By Ole Münch
Today, urban street markets are often places where migrants from different origins meet and mingle. This was the case in the past as well. By the middle of the nineteenth century the East End of London already hosted such a hotspot of multicultural interaction called Rag Fair. It was a world-famous market for old clothes situated in the heart of the city’s Jewish quarter. Among well-off Londoners the locality had a dubious reputation. It was known above all for its Jewish traders as well as pickpockets and fences – three terms regarded as synonymous. Contemporary journalists and hack writers branded this part of the metropolis an exotic and dangerous place with an almost other-worldly feel to it, full of foreign traders and clochards who were exciting to look at.
Seen from below, however, the market was simply a place for professional rag merchants, a shrinking percentage of which identified as Jewish. They traded in second-hand apparel collected by so-called Old Clothesmen, who wandered the streets of London during the morning hours shouting their characteristic refrain “Old Clo.” Around midday, they converged on the Rag Fair to sell their wares to shopkeepers and long-distance traders, many of whom came from Ireland or places as far away as North America, South Africa, Sri Lanka, or Australia. On Sundays, the crowd was even more diverse as the professional rag merchants were joined by artisans and male and female workers from all over London who used their day off for shopping. Indeed, “the famous Sunday fair was an event of metropolitan importance,” Israel Zangwill wrote in his novel Children of the Ghetto, “and thither came buyers of every sect.” Rag Fair, however, was not only a place of trade. While going about their business its diverse participants developed notions about themselves as a multireligious collective. These self-conceptions became especially important when the market came under threat, as was the case in the 1850s.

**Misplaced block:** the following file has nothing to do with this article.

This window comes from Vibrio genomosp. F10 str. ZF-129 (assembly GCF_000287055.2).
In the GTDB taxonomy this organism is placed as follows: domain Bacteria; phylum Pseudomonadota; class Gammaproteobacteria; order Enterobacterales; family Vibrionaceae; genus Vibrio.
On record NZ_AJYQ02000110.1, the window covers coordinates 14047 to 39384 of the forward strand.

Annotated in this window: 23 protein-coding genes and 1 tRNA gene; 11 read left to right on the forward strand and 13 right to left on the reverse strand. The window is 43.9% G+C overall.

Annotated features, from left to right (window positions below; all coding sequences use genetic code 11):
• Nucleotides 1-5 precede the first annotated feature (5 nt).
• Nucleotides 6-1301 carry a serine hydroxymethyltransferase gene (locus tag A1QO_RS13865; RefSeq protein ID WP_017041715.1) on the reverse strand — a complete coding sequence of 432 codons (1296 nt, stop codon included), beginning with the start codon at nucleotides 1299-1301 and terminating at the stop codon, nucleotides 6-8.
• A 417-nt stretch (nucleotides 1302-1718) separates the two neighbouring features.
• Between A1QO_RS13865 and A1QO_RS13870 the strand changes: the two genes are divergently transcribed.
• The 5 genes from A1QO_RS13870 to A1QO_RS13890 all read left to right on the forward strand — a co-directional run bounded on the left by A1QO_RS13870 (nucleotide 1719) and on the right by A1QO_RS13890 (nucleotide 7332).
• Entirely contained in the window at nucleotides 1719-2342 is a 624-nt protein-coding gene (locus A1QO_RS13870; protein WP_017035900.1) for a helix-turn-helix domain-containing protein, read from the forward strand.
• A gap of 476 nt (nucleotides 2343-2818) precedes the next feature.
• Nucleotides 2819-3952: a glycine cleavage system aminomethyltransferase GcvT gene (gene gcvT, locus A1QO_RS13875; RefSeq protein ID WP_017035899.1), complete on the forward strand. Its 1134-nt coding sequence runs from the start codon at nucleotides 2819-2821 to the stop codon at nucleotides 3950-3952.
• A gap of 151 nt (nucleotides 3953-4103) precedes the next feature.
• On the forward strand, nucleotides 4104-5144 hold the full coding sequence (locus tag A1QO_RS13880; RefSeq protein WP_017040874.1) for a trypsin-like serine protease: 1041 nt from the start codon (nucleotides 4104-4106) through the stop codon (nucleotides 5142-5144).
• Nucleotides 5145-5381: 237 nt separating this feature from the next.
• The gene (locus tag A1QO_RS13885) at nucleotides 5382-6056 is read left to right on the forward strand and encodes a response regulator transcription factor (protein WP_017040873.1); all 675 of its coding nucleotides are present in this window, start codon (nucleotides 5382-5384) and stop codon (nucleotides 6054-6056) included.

In 1855, Lord Grosvenor introduced a bill into Parliament which proposed heavily restricting Sunday markets. It was under these circumstances that stirrings of a multireligious movement to defend Rag Fair could be seen. One witness of that movement was Ker Seymer, the Conservative MP for Dorset. He had paid a visit to the infamous street market to see for himself whether any measures to combat Sunday trading were required. However, when he arrived at the scene he witnessed signs of political agitation – “a placard with the inscription ‘Liberty of the subject in danger”’ and a man collecting signatures for a petition in favor of Sunday trading. However, for Seymer,the greatest scandal was a speaker “addressing [a] knot of persons, and protesting amidst many disgusting and blasphemous expressions, that he made no distinction between religions, and that he was only anxious to do good for his fellowmen.” Obviously, the political speaker knew how to address a Rag Fair audience effectively by downplaying religious divides and deploying rough humour.
The Rag Fair merchants and buyers were not the only ones protesting against Lord Grosvenor’s bill. In the summer of 1855, the Chartists called upon the London working classes to convene in Hyde Park for a demonstration. Eventually, riots involving some 150,000 people broke out on three successive Sundays. Karl Marx was present at the first, reporting with great enthusiasm, “We . . . do not think we are exaggerating in saying that the English Revolution began yesterday in Hyde Park.” Lord Grosvenor’s bill had to be withdrawn on 9 August 1855; however, the conflict over Rag Fair did not end that day.
Three years later, the Sunday market once again came under public attack. One journalist who was particularly appalled by it published an article in the City Presson June 12, 1858. He called Rag Fair a “hell upon earth” because of its “low and filthy Jews, with mouths full of obscenity, blasphemy, lying and nasal slang,” its “unwashed idlers,” its “flying cohorts of thieves.” Furthermore, he claimed to have seen large quantities of disgusting and dirty wares, such as fried fish served by “fat little women” and bakeries “with windows full of queer looking bread.